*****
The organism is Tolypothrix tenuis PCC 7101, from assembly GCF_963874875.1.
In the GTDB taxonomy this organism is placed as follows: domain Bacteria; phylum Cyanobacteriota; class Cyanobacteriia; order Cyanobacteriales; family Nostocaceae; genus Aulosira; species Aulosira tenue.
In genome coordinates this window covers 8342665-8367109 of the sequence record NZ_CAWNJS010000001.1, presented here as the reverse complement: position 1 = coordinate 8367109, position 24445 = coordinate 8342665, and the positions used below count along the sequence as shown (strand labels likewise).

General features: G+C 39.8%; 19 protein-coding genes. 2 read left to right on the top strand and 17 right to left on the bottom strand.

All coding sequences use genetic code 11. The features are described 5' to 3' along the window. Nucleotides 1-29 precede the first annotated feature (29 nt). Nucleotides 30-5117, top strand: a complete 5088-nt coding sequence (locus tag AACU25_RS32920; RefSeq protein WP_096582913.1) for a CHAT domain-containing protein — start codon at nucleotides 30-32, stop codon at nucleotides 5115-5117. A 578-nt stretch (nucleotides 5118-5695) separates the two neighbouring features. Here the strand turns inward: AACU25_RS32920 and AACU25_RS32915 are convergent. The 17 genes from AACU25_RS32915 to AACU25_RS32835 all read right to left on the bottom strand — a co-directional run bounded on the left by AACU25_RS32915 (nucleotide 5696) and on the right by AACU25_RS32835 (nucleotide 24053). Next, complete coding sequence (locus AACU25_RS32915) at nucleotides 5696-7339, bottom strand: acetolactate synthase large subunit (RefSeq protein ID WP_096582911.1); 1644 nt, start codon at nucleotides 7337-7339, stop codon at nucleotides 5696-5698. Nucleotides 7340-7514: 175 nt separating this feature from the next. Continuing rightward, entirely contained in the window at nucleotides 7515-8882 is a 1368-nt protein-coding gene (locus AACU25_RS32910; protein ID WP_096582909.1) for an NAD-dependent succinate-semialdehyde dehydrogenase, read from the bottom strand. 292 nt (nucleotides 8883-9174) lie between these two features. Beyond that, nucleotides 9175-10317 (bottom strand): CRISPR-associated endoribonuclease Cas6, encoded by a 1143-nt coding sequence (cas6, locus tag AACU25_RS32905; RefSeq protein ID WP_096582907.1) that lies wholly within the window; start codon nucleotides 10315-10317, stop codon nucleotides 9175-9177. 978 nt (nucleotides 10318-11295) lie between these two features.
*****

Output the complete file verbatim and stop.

The organism is Tolypothrix tenuis PCC 7101, from assembly GCF_963874875.1.
In the GTDB taxonomy this organism is placed as follows: domain Bacteria; phylum Cyanobacteriota; class Cyanobacteriia; order Cyanobacteriales; family Nostocaceae; genus Aulosira; species Aulosira tenue.
In genome coordinates this window covers 8342665-8367109 of the sequence record NZ_CAWNJS010000001.1, presented here as the reverse complement: position 1 = coordinate 8367109, position 24445 = coordinate 8342665, and the positions used below count along the sequence as shown (strand labels likewise).

General features: G+C 39.8%; 19 protein-coding genes. 2 read left to right on the top strand and 17 right to left on the bottom strand.

All coding sequences use genetic code 11. The features are described 5' to 3' along the window. Nucleotides 1-29 precede the first annotated feature (29 nt). Nucleotides 30-5117, top strand: a complete 5088-nt coding sequence (locus tag AACU25_RS32920; RefSeq protein WP_096582913.1) for a CHAT domain-containing protein — start codon at nucleotides 30-32, stop codon at nucleotides 5115-5117. A 578-nt stretch (nucleotides 5118-5695) separates the two neighbouring features. Here the strand turns inward: AACU25_RS32920 and AACU25_RS32915 are convergent. The 17 genes from AACU25_RS32915 to AACU25_RS32835 all read right to left on the bottom strand — a co-directional run bounded on the left by AACU25_RS32915 (nucleotide 5696) and on the right by AACU25_RS32835 (nucleotide 24053). Next, complete coding sequence (locus AACU25_RS32915) at nucleotides 5696-7339, bottom strand: acetolactate synthase large subunit (RefSeq protein ID WP_096582911.1); 1644 nt, start codon at nucleotides 7337-7339, stop codon at nucleotides 5696-5698. Nucleotides 7340-7514: 175 nt separating this feature from the next. Continuing rightward, entirely contained in the window at nucleotides 7515-8882 is a 1368-nt protein-coding gene (locus AACU25_RS32910; protein ID WP_096582909.1) for an NAD-dependent succinate-semialdehyde dehydrogenase, read from the bottom strand. 292 nt (nucleotides 8883-9174) lie between these two features. Beyond that, nucleotides 9175-10317 (bottom strand): CRISPR-associated endoribonuclease Cas6, encoded by a 1143-nt coding sequence (cas6, locus tag AACU25_RS32905; RefSeq protein ID WP_096582907.1) that lies wholly within the window; start codon nucleotides 10315-10317, stop codon nucleotides 9175-9177. 978 nt (nucleotides 10318-11295) lie between these two features.